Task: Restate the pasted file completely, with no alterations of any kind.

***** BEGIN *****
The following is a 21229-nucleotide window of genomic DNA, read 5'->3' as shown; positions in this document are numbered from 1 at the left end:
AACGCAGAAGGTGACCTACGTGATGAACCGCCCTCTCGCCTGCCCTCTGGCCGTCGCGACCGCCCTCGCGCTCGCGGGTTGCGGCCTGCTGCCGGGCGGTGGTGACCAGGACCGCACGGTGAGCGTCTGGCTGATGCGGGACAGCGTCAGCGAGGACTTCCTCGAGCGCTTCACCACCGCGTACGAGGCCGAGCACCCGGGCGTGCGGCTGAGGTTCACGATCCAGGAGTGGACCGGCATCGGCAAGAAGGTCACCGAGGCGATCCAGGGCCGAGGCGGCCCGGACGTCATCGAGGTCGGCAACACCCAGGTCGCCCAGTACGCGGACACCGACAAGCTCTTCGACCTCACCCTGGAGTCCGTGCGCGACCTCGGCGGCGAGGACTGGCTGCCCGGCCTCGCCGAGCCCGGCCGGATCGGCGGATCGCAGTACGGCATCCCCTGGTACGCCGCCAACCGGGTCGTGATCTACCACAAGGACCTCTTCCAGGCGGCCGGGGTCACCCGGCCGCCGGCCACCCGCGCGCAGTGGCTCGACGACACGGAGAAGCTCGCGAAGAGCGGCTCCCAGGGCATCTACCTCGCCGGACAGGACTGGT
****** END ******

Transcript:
The following is a 21229-nucleotide window of genomic DNA, read 5'->3' as shown; positions in this document are numbered from 1 at the left end:
AACGCAGAAGGTGACCTACGTGATGAACCGCCCTCTCGCCTGCCCTCTGGCCGTCGCGACCGCCCTCGCGCTCGCGGGTTGCGGCCTGCTGCCGGGCGGTGGTGACCAGGACCGCACGGTGAGCGTCTGGCTGATGCGGGACAGCGTCAGCGAGGACTTCCTCGAGCGCTTCACCACCGCGTACGAGGCCGAGCACCCGGGCGTGCGGCTGAGGTTCACGATCCAGGAGTGGACCGGCATCGGCAAGAAGGTCACCGAGGCGATCCAGGGCCGAGGCGGCCCGGACGTCATCGAGGTCGGCAACACCCAGGTCGCCCAGTACGCGGACACCGACAAGCTCTTCGACCTCACCCTGGAGTCCGTGCGCGACCTCGGCGGCGAGGACTGGCTGCCCGGCCTCGCCGAGCCCGGCCGGATCGGCGGATCGCAGTACGGCATCCCCTGGTACGCCGCCAACCGGGTCGTGATCTACCACAAGGACCTCTTCCAGGCGGCCGGGGTCACCCGGCCGCCGGCCACCCGCGCGCAGTGGCTCGACGACACGGAGAAGCTCGCGAAGAGCGGCTCCCAGGGCATCTACCTCGCCGGACAGGACTGGT